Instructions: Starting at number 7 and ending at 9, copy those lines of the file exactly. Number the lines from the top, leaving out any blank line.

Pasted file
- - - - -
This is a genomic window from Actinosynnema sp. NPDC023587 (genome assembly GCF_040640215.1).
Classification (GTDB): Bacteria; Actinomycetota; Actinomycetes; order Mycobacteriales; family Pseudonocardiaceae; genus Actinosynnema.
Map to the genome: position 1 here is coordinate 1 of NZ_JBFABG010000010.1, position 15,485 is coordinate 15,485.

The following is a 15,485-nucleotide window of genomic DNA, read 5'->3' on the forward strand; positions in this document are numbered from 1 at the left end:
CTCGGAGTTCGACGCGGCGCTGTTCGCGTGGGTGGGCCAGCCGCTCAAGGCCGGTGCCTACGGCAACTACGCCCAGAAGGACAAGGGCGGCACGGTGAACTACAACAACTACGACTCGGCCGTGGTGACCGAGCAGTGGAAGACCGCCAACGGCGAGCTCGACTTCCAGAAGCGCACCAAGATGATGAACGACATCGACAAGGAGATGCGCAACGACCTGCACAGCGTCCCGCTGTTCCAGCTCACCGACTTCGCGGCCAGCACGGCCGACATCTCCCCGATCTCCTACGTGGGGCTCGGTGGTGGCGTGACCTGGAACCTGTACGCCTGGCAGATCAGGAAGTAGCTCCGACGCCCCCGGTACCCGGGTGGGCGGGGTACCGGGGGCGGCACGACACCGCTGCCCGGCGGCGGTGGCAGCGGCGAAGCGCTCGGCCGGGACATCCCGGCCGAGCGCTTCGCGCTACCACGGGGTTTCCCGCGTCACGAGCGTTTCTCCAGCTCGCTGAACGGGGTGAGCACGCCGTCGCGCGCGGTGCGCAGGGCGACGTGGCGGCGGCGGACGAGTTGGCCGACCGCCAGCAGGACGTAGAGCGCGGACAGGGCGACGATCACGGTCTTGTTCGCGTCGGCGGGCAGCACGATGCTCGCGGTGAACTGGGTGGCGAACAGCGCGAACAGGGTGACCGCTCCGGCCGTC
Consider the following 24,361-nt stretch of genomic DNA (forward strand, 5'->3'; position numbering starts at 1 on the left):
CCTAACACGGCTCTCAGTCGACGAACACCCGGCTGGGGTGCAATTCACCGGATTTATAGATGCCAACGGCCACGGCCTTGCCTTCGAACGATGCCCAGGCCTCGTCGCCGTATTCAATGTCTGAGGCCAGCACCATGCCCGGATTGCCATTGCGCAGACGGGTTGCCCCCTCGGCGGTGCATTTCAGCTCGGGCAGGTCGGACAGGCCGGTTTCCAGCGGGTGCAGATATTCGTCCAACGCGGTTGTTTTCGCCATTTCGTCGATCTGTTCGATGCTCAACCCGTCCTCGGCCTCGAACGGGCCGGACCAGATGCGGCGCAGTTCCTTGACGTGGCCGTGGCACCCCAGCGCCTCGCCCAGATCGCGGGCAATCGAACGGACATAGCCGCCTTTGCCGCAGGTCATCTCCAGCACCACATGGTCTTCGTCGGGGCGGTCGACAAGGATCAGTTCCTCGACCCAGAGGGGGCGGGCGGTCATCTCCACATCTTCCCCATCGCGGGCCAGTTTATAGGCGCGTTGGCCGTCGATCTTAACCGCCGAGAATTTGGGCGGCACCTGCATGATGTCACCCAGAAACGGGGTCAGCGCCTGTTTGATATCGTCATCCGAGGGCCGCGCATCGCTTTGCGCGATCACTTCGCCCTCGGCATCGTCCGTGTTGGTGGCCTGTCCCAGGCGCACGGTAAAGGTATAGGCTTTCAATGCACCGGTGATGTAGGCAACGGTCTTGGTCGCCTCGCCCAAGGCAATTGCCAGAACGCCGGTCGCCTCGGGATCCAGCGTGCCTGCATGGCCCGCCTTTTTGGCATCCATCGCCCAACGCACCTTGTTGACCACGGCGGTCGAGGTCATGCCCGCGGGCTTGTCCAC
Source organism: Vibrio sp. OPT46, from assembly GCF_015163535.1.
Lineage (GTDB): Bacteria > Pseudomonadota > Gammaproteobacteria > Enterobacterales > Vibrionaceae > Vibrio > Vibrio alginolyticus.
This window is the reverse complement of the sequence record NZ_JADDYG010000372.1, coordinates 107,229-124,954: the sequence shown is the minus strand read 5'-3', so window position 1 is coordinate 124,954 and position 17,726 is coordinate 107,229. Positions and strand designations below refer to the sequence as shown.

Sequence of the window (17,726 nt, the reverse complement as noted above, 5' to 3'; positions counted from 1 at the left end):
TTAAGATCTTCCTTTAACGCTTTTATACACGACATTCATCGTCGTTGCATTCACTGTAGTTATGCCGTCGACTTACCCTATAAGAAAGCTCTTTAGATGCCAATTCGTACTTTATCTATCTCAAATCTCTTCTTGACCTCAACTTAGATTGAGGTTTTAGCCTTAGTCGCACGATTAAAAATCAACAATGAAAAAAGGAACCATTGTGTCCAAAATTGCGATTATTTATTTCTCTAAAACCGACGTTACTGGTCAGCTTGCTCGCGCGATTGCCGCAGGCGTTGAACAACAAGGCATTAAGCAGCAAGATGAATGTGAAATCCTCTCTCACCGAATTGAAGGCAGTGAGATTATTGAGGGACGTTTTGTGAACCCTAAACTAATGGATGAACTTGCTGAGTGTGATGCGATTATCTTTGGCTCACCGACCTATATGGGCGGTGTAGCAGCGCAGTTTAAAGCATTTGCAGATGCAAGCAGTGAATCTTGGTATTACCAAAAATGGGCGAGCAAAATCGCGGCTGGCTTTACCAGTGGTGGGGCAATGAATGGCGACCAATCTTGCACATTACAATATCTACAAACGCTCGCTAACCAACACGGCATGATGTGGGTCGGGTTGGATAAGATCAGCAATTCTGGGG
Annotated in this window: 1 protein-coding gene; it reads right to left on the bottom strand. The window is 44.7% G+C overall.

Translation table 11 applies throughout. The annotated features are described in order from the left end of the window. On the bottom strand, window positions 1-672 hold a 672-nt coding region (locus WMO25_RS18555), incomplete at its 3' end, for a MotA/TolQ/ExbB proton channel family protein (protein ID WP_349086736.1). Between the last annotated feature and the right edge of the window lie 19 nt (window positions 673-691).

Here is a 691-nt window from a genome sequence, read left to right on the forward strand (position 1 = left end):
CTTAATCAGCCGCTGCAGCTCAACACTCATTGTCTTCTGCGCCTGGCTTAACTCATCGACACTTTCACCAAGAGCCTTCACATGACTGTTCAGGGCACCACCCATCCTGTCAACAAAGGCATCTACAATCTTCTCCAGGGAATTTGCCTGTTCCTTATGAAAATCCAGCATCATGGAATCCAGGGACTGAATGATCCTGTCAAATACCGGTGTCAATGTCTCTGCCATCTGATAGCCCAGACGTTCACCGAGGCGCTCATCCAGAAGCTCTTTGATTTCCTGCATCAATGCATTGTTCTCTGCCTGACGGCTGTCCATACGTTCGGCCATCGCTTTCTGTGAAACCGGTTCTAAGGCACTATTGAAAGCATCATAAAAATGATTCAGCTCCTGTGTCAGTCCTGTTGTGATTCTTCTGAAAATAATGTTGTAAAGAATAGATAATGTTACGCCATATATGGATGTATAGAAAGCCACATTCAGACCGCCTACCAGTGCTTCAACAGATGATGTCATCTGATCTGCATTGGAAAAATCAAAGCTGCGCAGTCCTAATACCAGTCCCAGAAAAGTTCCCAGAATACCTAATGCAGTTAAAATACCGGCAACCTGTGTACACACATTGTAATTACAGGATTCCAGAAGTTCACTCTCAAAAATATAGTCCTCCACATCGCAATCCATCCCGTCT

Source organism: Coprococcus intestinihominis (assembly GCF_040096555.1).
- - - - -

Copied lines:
CCTAACACGGCTCTCAGTCGACGAACACCCGGCTGGGGTGCAATTCACCGGATTTATAGATGCCAACGGCCACGGCCTTGCCTTCGAACGATGCCCAGGCCTCGTCGCCGTATTCAATGTCTGAGGCCAGCACCATGCCCGGATTGCCATTGCGCAGACGGGTTGCCCCCTCGGCGGTGCATTTCAGCTCGGGCAGGTCGGACAGGCCGGTTTCCAGCGGGTGCAGATATTCGTCCAACGCGGTTGTTTTCGCCATTTCGTCGATCTGTTCGATGCTCAACCCGTCCTCGGCCTCGAACGGGCCGGACCAGATGCGGCGCAGTTCCTTGACGTGGCCGTGGCACCCCAGCGCCTCGCCCAGATCGCGGGCAATCGAACGGACATAGCCGCCTTTGCCGCAGGTCATCTCCAGCACCACATGGTCTTCGTCGGGGCGGTCGACAAGGATCAGTTCCTCGACCCAGAGGGGGCGGGCGGTCATCTCCACATCTTCCCCATCGCGGGCCAGTTTATAGGCGCGTTGGCCGTCGATCTTAACCGCCGAGAATTTGGGCGGCACCTGCATGATGTCACCCAGAAACGGGGTCAGCGCCTGTTTGATATCGTCATCCGAGGGCCGCGCATCGCTTTGCGCGATCACTTCGCCCTCGGCATCGTCCGTGTTGGTGGCCTGTCCCAGGCGCACGGTAAAGGTATAGGCTTTCAATGCACCGGTGATGTAGGCAACGGTCTTGGTCGCCTCGCCCAAGGCAATTGCCAGAACGCCGGTCGCCTCGGGATCCAGCGTGCCTGCATGGCCCGCCTTTTTGGCATCCATCGCCCAACGCACCTTGTTGACCACGGCGGTCGAGGTCATGCCCGCGGGCTTGTCCAC
Source organism: Vibrio sp. OPT46, from assembly GCF_015163535.1.
Lineage (GTDB): Bacteria > Pseudomonadota > Gammaproteobacteria > Enterobacterales > Vibrionaceae > Vibrio > Vibrio alginolyticus.